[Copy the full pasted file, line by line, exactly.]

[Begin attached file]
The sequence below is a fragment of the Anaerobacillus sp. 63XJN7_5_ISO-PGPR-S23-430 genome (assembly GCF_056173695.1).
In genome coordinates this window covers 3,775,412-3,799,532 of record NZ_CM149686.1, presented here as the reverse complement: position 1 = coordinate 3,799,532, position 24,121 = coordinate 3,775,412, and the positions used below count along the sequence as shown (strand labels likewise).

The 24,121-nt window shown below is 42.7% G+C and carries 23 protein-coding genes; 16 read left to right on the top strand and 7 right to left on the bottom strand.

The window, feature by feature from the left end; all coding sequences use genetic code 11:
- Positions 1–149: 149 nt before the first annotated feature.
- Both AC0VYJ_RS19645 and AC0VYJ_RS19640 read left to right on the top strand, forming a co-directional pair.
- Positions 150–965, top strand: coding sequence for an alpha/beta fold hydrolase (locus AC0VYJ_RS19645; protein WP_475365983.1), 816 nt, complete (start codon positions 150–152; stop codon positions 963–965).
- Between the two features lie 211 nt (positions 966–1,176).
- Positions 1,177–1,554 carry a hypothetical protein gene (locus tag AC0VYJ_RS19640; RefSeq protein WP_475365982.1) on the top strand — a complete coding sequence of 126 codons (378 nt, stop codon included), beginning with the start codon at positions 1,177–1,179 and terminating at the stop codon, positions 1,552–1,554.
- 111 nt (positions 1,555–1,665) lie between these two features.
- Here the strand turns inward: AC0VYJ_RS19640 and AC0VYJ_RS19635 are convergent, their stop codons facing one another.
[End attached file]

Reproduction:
The sequence below is a fragment of the Anaerobacillus sp. 63XJN7_5_ISO-PGPR-S23-430 genome (assembly GCF_056173695.1).
In genome coordinates this window covers 3,775,412-3,799,532 of record NZ_CM149686.1, presented here as the reverse complement: position 1 = coordinate 3,799,532, position 24,121 = coordinate 3,775,412, and the positions used below count along the sequence as shown (strand labels likewise).

The 24,121-nt window shown below is 42.7% G+C and carries 23 protein-coding genes; 16 read left to right on the top strand and 7 right to left on the bottom strand.

The window, feature by feature from the left end; all coding sequences use genetic code 11:
- Positions 1–149: 149 nt before the first annotated feature.
- Both AC0VYJ_RS19645 and AC0VYJ_RS19640 read left to right on the top strand, forming a co-directional pair.
- Positions 150–965, top strand: coding sequence for an alpha/beta fold hydrolase (locus AC0VYJ_RS19645; protein WP_475365983.1), 816 nt, complete (start codon positions 150–152; stop codon positions 963–965).
- Between the two features lie 211 nt (positions 966–1,176).
- Positions 1,177–1,554 carry a hypothetical protein gene (locus tag AC0VYJ_RS19640; RefSeq protein WP_475365982.1) on the top strand — a complete coding sequence of 126 codons (378 nt, stop codon included), beginning with the start codon at positions 1,177–1,179 and terminating at the stop codon, positions 1,552–1,554.
- 111 nt (positions 1,555–1,665) lie between these two features.
- Here the strand turns inward: AC0VYJ_RS19640 and AC0VYJ_RS19635 are convergent, their stop codons facing one another.